Accidental Deliberations: Tuesday Afternoon Links

This and that for your Tuesday reading. – Aditya Chakrabortty describes the Grenfell Tower fire as nothing less than social murder of the UK’s poor: Austerity is at the heart of the Grenfell story. Think of the firefighters, who have seen stations closed and colleagues laid off by May, when she was home secretary. Consider ...

Accidental Deliberations: Monday Morning Links

Miscellaneous material to start your week. – Phillip Inman discusses how austerity has proven to be an all-pain, no-gain proposition for the general public which is facing stagnant wages and higher consumer debt. – Pedro Nicolaci da Costa is duly skeptical of employer complaints about “skills gaps” which in fact arise out of their refusal ...

Accidental Deliberations: Friday Afternoon Links

Assorted content to end your week. – Wanda Wyporska writes about the scandal of growing inequality and the separation of the ultra-rich from the rest of society. And Richard Reeves calls for the people with the most wealth and privilege to stop denying the advantages they enjoy compared to the vast majority of people. – ...

Accidental Deliberations: Tuesday Afternoon Links

This and that for your Tuesday reading. – Martin Lukacs contrasts Justin Trudeau’s hype machine against the genuine hope offered by Jeremy Corbyn, while Paul Mason sees the election result as just a first battle against the UK’s ruling elite. And Thomas Walkom discusses how left populism is the real winner of the UK’s general ...

Accidental Deliberations: On selective sacrifice

Brad Wall’s definition of shared sacrifice: Public service workers are expected to do their jobs plus more to cover for a hiring freeze, while also getting hit with a 3.5% pay cut. At the same time, specially-selected Saskatchewan Party MLAs get handed new titles without any accompanying work, plus $3,000 free to go with it. ...

Accidental Deliberations: Wednesday Morning Links

Miscellaneous material for your mid-week reading. – Gary Younge examines how Jeremy Corbyn and an unabashedly progressive campaign platform are making massive gains in a UK general election cynically called to exploit Labour’s perceived weakness: Seeing the response to Labour’s election manifesto last week was a clear illustration of just how powerful the amnesiac qualities ...

Accidental Deliberations: Saturday Morning Links

Assorted content for your weekend reading. – Dalia Marin argues that in order to avoid corporate dominance over citizens and workers around the globe, we should be developing international competition policies and systems to combat the concentration of wealth: Two forces in today’s digital economy are driving the global decline in labor’s share of total ...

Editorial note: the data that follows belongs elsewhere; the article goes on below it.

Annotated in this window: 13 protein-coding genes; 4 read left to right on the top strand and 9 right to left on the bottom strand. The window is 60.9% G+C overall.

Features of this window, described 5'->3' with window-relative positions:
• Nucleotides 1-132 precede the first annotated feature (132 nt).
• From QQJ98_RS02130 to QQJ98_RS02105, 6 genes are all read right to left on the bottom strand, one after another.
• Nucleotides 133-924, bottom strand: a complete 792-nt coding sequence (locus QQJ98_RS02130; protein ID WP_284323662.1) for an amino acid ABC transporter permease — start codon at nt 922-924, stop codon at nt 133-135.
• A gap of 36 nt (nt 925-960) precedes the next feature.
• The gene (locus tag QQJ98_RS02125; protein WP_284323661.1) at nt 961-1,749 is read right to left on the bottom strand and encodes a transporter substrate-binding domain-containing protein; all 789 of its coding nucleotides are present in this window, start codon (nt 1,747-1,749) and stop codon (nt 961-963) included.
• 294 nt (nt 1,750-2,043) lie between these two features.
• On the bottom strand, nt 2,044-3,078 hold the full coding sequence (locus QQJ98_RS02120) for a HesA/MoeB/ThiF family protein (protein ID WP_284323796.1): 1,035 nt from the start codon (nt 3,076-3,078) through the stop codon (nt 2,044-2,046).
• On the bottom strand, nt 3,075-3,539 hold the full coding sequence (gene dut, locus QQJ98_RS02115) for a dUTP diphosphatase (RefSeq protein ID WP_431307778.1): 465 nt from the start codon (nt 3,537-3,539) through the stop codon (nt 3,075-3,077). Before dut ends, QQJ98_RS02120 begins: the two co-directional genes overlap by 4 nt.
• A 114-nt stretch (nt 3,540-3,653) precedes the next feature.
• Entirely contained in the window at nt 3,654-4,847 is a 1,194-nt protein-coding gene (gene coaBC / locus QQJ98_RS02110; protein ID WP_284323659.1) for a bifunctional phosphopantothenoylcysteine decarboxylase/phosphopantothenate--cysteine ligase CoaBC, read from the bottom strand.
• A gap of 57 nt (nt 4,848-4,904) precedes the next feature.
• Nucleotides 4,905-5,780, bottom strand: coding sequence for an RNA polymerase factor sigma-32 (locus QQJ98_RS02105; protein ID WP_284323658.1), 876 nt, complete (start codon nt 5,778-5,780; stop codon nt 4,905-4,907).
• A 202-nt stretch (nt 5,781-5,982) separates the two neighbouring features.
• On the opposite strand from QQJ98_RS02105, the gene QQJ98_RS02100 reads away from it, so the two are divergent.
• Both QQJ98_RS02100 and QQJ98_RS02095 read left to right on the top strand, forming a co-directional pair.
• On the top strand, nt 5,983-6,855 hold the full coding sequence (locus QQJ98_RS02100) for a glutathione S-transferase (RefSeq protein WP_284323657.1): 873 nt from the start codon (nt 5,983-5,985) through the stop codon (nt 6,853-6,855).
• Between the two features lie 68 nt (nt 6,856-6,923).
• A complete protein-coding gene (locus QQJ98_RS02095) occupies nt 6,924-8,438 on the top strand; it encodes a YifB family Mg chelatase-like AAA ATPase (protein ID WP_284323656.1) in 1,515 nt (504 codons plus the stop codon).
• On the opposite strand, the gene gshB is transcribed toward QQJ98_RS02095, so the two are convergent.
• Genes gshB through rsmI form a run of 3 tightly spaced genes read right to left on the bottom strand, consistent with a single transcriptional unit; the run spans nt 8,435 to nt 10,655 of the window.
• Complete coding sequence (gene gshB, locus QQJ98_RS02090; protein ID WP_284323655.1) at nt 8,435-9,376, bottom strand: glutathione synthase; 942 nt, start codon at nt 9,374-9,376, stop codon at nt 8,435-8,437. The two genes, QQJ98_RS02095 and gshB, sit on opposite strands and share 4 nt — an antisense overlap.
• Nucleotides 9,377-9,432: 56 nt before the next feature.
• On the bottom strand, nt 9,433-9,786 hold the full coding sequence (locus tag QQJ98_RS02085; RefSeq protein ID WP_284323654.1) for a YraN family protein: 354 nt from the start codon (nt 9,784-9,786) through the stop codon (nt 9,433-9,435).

The Progressive Economics Forum: Ten things to know about social assistance in Canada

I’ve just written a blog post about social assistance in Canada. Points raised in the blog post include the following: -Social assistance has two contradictory objectives: 1) to give people enough money to live on; and 2) to not give people enough money to live on. -Very few immigrants receive social assistance (relative to the ...

Accidental Deliberations: Monday Afternoon Links

Miscellaneous material to start your week. – Dean Baker notes that a reduction in required work time could go a long way toward ensuring that workers share in productivity gains. – Meanwhile, Max Ehrenfreund writes about new research on the state of the U.S.’ middle class – showing that lifetime wage earnings peaked for people ...

Accidental Deliberations: Sunday Morning Links

This and that for your Sunday reading. – Tim Bousquet writes that the push toward “social entrepreneurship” ultimately serves to undermine the importance of the public good: My real worry here is that the phrase “social enterprise” is the softer, feel-good end of the push for increased entrepreneurship, which is always promoted as good thing, ...

The Progressive Economics Forum: The introduction and evolution of child benefits in Canada

Allan Moscovitch and I have co-authored a blog post that looks at the history of child benefits in Canada. Points made in the blog post include the following: -Child benefits can reduce both poverty and homelessness. -When child benefits began in Canada after World War II, one major motivating factor for the federal government was ...

Accidental Deliberations: Wednesday Afternoon Links

Miscellaneous material for your mid-week reading. – Christian Cooper discusses how poverty is like a disease in its effect on a person’s mental and physical well-being. And Andre Picard highlights the reality that in order to address the damage done by centuries of systematic discrimination against Canada’s indigenous people, we need to start making up ...

The Progressive Economics Forum: A Response to the 2017 Saskatchewan Budget